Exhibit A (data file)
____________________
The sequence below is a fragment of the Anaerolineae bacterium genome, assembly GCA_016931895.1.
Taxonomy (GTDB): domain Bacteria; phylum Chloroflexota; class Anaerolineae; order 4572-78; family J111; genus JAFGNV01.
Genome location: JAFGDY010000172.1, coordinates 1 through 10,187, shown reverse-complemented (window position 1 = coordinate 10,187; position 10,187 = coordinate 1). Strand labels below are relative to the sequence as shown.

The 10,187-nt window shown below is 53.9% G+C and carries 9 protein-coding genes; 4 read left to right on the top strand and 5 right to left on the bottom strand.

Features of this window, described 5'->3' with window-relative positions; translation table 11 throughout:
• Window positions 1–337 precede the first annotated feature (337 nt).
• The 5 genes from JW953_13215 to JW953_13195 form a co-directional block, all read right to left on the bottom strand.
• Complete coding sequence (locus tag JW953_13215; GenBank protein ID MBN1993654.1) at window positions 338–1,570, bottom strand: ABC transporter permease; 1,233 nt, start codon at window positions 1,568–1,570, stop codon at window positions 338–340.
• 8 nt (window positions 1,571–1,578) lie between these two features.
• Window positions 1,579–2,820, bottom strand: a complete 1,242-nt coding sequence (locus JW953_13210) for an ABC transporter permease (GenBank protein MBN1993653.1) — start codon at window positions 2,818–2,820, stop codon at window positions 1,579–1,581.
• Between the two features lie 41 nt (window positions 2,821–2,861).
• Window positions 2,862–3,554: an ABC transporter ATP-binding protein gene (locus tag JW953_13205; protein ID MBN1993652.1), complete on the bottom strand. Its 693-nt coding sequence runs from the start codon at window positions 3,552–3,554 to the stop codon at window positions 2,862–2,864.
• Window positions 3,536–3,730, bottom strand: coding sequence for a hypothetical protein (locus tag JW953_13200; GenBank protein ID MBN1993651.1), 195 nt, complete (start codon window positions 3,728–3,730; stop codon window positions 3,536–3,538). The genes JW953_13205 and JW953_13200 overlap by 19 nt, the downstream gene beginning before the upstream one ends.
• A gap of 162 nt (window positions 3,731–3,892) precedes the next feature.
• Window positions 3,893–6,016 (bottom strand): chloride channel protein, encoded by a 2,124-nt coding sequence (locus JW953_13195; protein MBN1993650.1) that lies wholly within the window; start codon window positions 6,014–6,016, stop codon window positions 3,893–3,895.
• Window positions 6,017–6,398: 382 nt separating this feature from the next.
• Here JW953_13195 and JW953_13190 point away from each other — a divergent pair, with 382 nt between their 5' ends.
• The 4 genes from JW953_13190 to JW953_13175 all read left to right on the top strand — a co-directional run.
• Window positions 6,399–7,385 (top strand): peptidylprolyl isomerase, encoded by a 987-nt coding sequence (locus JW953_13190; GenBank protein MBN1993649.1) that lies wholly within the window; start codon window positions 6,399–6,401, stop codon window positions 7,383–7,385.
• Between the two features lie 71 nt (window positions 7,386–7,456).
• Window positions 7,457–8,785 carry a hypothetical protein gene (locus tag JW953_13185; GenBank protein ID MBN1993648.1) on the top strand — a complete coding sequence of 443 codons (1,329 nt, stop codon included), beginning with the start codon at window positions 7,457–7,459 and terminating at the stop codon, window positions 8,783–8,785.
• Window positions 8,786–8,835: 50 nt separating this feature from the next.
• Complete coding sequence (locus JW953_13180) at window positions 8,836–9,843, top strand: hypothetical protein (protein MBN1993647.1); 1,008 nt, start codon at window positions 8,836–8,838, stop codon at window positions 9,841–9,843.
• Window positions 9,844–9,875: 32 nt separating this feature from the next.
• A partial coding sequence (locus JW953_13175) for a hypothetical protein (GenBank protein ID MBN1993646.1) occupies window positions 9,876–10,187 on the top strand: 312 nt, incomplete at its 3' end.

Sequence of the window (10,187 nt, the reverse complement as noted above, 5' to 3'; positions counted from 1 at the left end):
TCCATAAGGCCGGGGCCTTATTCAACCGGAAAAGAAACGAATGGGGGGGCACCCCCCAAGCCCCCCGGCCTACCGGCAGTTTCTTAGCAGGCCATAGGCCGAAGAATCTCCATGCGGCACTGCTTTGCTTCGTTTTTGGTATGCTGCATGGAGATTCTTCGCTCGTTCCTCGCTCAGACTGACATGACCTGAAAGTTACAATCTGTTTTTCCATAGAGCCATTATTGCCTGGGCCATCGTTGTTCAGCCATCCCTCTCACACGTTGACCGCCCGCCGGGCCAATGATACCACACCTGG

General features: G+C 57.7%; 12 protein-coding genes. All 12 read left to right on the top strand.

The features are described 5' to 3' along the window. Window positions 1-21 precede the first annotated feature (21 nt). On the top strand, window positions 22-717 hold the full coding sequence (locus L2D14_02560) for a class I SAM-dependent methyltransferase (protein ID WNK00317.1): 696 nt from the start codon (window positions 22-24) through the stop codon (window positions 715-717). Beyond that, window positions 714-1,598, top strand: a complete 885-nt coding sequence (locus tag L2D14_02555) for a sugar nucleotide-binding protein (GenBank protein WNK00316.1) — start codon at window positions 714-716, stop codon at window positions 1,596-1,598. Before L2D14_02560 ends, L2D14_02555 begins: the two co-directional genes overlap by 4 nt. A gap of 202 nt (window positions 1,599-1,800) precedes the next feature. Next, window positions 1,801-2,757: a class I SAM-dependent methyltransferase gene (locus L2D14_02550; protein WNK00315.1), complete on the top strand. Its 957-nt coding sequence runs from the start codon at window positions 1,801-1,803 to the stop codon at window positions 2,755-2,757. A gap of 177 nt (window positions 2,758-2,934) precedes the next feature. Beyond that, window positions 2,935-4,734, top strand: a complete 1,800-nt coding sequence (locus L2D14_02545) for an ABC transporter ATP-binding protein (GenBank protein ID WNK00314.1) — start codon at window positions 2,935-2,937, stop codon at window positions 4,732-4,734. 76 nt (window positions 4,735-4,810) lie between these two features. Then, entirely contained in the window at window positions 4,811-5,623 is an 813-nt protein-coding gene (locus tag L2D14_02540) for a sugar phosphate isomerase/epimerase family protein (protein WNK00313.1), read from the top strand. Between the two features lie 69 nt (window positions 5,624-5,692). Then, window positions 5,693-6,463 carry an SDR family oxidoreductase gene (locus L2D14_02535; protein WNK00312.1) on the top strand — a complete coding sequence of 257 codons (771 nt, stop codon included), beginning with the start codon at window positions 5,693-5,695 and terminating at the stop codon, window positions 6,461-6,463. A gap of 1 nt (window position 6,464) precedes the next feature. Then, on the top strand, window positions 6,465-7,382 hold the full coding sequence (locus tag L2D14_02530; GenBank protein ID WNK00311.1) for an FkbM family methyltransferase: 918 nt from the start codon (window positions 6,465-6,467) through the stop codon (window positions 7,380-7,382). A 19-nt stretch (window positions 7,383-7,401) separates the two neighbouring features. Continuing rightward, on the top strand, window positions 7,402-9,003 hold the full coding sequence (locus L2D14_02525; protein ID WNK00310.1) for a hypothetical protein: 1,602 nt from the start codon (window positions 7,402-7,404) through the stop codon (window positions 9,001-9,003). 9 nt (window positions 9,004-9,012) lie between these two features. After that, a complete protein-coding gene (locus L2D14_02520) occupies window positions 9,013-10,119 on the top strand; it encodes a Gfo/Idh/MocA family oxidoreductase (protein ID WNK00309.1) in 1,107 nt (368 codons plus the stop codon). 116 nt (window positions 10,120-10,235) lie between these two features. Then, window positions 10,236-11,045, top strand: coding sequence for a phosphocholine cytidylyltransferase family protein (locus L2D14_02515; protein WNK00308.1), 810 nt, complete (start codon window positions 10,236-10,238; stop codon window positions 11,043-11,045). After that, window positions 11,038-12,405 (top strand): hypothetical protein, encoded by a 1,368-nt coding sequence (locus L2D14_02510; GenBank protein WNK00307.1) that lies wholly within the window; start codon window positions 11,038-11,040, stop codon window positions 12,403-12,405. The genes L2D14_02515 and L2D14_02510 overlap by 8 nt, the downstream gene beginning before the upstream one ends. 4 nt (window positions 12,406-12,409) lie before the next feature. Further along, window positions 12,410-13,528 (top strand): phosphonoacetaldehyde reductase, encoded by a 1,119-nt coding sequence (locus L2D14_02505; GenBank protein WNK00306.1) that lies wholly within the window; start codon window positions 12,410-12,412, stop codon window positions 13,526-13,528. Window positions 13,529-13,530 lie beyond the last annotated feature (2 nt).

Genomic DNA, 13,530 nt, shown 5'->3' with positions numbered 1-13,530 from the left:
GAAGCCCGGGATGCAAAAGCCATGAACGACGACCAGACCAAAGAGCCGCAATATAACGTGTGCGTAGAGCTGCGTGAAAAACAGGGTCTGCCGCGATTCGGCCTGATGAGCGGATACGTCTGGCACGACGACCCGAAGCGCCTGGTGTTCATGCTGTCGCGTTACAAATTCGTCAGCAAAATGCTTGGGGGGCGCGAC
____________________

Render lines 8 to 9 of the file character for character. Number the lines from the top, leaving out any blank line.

• Complete coding sequence (locus tag JW953_13215; GenBank protein ID MBN1993654.1) at window positions 338–1,570, bottom strand: ABC transporter permease; 1,233 nt, start codon at window positions 1,568–1,570, stop codon at window positions 338–340.
• 8 nt (window positions 1,571–1,578) lie between these two features.